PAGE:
(SPOILERS) The Insider was the 1999 Best Picture Oscar nominee that didn’t. Do any business, that is. Which is, more often than not, a major mark against it getting the big prize. It can happen (2009, and there was a string of them from 2014-2016), but aside from brief, self-congratulatory “we care about art first” vibes, it generally does nothing for the ceremony’s profile, or the confidence of the industry that is its bread and butter. The Insider lacked the easy accessibility of the other nominees – supernatural affairs, wafer-thin melodramas or middle-class suburbanite satires. It didn’t even brandish a truly headlines-shattering nail-biter in its conspiracy-related true story, as earlier contenders All the President’s Men and JFK could boast. But none of those black marks prevented The Insider from being the cream of the year’s crop.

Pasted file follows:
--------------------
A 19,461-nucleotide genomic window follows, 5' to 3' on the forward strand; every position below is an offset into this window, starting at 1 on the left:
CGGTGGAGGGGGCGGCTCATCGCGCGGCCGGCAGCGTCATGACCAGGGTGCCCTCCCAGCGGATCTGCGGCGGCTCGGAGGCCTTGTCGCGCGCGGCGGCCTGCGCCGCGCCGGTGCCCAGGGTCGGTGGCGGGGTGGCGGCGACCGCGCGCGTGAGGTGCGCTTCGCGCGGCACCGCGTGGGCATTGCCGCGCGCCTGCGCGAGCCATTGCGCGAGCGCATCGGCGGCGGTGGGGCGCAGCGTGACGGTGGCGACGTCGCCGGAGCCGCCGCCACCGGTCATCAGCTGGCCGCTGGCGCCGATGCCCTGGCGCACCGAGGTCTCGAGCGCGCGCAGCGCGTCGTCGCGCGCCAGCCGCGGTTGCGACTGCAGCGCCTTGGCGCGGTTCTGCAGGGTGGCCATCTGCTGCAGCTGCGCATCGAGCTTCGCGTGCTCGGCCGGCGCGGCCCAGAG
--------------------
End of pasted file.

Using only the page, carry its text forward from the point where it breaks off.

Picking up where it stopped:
I don’t think you will see President Pierce again.

The Ballad of Buster Scruggs (2018)
(SPOILERS) The Ballad of Buster Scruggs and other tall tales of the American frontier is the title of "the book" from which the Coen brothers' latest derives, and so announces itself as fiction up front as heavily as Fargo purported to be based on a true story. In the world of the portmanteau western – has there even been one before? – theme and content aren't really all that distinct from the more familiar horror collection, and as such, these six tales rely on sudden twists or reveals, most of them revolving around death. And inevitably with the anthology, some tall tales are stronger than other tall tales, the former dutifully taking up the slack.